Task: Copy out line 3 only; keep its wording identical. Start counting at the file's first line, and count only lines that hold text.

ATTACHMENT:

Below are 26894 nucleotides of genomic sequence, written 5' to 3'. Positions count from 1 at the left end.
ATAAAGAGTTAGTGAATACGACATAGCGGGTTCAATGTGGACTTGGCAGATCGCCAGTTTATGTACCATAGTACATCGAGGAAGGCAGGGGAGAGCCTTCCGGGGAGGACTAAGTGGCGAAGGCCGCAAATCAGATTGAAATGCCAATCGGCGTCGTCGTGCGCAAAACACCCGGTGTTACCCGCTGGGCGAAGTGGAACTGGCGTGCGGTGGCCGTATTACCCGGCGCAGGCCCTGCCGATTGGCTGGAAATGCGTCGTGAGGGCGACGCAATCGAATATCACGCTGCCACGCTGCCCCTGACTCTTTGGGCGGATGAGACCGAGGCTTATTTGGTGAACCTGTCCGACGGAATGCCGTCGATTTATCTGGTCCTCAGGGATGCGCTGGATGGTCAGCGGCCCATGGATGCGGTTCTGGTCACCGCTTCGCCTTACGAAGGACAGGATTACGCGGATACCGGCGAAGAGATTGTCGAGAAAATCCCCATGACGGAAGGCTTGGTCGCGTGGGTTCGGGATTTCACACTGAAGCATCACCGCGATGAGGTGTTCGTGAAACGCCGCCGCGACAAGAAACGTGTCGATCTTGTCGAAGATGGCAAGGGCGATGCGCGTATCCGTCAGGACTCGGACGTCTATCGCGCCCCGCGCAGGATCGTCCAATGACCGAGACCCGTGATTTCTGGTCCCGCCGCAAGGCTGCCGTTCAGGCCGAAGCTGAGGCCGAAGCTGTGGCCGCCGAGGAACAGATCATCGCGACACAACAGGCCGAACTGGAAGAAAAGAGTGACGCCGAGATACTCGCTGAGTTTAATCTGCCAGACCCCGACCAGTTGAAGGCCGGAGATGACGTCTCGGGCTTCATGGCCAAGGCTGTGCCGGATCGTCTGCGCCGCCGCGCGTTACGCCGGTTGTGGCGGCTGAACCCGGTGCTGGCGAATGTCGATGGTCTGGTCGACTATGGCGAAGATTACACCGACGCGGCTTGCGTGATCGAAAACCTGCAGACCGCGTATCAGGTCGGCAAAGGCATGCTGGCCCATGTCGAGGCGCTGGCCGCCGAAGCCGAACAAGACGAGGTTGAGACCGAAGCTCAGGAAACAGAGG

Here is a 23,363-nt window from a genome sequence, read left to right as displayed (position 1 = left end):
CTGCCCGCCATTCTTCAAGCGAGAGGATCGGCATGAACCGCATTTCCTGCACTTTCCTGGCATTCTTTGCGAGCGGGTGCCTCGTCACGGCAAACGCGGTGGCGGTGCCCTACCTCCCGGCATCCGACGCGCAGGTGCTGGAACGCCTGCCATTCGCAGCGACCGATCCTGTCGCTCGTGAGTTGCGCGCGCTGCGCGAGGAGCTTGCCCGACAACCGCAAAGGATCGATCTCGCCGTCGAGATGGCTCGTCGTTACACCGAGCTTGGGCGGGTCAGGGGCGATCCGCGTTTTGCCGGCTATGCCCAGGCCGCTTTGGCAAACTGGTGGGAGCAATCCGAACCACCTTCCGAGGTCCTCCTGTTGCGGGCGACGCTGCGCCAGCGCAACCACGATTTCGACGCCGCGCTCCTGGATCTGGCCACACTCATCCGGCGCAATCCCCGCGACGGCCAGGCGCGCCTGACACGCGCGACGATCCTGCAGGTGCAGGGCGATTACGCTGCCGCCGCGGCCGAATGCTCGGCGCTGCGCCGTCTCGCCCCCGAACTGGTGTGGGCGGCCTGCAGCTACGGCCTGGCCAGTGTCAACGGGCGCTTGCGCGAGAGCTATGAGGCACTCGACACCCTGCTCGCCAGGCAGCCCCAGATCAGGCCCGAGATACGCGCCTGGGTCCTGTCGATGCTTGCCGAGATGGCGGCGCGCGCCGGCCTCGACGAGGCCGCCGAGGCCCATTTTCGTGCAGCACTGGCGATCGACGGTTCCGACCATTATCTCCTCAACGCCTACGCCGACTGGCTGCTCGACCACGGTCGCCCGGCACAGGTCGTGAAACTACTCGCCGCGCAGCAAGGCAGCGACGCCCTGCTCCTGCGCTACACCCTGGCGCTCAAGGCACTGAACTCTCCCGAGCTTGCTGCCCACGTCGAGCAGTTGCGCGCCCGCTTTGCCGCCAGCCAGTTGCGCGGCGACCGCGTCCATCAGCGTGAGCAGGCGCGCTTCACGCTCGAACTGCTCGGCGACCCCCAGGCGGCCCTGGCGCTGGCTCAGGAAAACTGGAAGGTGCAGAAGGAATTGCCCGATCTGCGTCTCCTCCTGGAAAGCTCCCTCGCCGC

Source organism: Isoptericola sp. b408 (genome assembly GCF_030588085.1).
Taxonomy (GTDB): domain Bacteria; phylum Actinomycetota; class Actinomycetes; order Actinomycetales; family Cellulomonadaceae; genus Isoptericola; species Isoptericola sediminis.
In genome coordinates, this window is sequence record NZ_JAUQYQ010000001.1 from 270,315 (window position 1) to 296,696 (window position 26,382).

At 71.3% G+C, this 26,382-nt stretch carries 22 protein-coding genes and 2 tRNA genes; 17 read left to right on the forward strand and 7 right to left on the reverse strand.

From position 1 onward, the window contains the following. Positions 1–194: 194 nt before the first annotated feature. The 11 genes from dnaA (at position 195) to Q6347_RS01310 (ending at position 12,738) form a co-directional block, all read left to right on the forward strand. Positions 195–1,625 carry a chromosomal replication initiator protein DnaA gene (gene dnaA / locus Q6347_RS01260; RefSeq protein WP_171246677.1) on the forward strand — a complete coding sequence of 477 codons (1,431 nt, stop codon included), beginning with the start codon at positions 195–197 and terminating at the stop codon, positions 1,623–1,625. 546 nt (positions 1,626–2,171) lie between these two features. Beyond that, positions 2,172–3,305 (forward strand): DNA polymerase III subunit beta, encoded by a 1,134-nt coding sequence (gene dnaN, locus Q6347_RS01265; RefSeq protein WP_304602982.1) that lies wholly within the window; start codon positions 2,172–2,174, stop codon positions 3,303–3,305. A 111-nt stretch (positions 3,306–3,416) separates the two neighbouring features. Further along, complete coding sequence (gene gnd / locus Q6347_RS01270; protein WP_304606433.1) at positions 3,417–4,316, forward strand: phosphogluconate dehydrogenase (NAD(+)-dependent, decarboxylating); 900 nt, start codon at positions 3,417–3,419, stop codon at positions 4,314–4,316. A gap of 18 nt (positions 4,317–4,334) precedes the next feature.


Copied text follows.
Here is a 23,363-nt window from a genome sequence, read left to right as displayed (position 1 = left end):